The Natural Gas Council on Friday warned the ClintonAdministration and Congress of abnormally high natural gas pricesthis winter and requested additional funding for the Low-IncomeHome Energy Assistance Program (LIHEAP) for low-income households.

The Council, which is a group of senior executives representingall sectors of the gas industry, also urged the president toconvene a special meeting between the administration, the counciland Canada’s National Energy Board to “discuss issues affectingnatural gas in the near term and actions both industry andgovernments can take to ensure adequate supplies are delivered tomarkets.”

“The United States currently imports 14% of our natural gas fromCanada, and the National Petroleum Council estimates that we willincrease our imports from Canada by 33% in the next 10 years,” thecouncil noted. “But concerns are being expressed in the U.S. mediaabout the available supply for this winter’s heating season, andalthough we are confident that enough natural gas exists to servethe market, an open dialogue between governments and industry couldhelp our understanding of the supply situation, in addition tohelping shape future agreements to further improve our workingrelationships.”

In letters to both House Appropriations Chairman C.W. Bill Young(R-FL) and Senate Appropriations Chairman Ted Stevens (R-AK), thecouncil explained that the price of natural gas in the spot andfutures markets has reached record levels because of strong demanddue to the robust economy and the drilling decline of the past twoyears during a period of sharply lower prices.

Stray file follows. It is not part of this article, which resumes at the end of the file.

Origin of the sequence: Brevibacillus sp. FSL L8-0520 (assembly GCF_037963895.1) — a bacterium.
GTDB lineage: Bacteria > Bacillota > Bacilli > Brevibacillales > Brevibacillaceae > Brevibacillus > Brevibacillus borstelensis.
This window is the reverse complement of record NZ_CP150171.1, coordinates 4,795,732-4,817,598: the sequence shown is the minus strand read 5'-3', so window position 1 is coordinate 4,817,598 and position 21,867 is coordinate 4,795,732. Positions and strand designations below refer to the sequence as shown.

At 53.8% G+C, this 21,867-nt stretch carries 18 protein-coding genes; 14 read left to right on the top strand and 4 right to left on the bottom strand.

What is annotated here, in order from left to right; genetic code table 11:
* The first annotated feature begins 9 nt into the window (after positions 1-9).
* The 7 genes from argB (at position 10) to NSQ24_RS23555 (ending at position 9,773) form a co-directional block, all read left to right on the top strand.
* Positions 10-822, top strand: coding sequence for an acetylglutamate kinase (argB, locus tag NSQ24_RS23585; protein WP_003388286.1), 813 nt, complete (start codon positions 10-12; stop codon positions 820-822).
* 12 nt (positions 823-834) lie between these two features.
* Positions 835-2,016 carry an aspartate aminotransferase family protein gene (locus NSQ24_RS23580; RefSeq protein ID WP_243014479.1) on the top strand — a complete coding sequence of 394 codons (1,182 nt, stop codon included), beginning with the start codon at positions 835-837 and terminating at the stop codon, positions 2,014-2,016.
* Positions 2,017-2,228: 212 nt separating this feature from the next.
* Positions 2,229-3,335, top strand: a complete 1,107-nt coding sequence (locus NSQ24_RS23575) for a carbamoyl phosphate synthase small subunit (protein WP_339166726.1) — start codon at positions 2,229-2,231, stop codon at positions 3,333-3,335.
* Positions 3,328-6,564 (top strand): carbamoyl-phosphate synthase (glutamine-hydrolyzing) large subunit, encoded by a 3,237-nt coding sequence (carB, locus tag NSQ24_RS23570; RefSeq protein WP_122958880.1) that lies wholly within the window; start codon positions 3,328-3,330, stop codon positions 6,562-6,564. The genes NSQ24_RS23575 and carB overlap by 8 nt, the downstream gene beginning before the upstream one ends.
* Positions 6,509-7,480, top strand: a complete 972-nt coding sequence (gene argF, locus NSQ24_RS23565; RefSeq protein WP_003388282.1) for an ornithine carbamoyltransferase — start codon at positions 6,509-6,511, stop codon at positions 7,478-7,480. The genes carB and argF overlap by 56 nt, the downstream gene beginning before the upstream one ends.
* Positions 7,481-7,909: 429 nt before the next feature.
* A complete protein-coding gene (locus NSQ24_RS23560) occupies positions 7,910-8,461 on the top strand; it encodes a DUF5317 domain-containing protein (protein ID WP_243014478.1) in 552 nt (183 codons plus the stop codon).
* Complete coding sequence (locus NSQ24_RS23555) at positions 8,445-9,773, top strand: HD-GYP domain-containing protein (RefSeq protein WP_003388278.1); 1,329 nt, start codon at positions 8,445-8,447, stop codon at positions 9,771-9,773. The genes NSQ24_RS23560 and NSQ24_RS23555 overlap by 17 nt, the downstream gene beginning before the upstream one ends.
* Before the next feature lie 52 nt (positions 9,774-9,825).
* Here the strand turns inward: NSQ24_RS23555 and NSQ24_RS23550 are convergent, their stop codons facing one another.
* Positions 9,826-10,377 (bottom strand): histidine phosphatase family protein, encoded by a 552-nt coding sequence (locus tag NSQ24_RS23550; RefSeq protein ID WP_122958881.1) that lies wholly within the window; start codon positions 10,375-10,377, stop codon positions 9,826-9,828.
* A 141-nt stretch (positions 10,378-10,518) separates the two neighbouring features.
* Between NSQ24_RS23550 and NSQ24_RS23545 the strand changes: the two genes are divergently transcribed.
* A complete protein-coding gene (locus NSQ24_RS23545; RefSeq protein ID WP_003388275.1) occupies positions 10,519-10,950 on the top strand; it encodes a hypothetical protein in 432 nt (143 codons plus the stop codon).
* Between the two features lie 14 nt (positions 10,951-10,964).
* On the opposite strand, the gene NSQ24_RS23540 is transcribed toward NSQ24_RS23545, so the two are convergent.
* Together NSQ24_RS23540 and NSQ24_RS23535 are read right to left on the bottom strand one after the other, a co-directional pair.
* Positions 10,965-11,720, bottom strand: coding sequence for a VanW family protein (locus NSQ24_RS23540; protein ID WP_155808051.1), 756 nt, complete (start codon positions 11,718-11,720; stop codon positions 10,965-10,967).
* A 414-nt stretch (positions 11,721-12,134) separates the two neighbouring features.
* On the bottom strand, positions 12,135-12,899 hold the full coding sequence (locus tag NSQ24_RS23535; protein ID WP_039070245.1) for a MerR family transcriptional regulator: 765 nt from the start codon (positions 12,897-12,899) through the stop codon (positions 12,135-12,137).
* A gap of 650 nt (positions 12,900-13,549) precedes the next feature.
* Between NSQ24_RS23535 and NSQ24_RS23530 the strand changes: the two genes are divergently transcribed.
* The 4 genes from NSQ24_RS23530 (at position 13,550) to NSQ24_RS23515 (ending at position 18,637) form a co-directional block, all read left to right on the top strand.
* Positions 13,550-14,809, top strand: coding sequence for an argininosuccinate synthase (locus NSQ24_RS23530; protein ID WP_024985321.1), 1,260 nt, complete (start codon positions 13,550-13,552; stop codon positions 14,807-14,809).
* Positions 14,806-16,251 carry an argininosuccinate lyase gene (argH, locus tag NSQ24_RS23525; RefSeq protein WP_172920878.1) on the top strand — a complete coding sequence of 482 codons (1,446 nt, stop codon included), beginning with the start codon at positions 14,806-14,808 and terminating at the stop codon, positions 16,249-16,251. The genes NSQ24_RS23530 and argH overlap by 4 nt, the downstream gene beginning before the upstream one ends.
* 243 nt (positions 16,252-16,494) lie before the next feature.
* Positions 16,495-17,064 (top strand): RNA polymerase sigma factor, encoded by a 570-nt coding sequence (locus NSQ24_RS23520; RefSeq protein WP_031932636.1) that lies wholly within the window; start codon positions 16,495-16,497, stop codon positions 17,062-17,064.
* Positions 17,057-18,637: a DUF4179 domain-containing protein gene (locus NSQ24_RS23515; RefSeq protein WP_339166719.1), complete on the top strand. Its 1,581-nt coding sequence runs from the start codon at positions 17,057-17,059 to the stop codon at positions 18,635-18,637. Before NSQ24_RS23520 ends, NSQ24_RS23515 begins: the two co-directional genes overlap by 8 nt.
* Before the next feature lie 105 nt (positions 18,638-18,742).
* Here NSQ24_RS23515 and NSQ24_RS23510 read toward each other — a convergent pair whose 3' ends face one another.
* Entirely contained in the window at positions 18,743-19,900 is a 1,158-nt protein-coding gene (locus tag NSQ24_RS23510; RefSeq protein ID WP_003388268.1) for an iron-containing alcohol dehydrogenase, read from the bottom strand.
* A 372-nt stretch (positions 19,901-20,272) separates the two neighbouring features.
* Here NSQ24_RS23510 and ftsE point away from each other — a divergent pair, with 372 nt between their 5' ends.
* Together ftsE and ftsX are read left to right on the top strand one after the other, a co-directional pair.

“The good news is that producers are already vigorouslycompeting with each other to increase gas supplies….. However,due to the continued high demand for natural gas and the historictime lag between increased drilling activity and a price response,consumers may pay significantly more for each unit of natural gasthis winter than they did last winter.”

The Council urged the lawmakers to order the early release ofemergency LIHEAP funds. “Just as electricity bills are hittingCalifornians hard this summer, consumers in the Northeast andMidwest regions may face high heating bills this winter,” thecouncil told the president. “In addition, we are concerned that theAdministration’s request for FY2001 ($1.1 billion, with $300million available for emergency release) may not be adequate…..Current LIHEAP funding can serve only 12% to 15% of eligiblehouseholds and these recipients could need up to 35% moreassistance this winter.”

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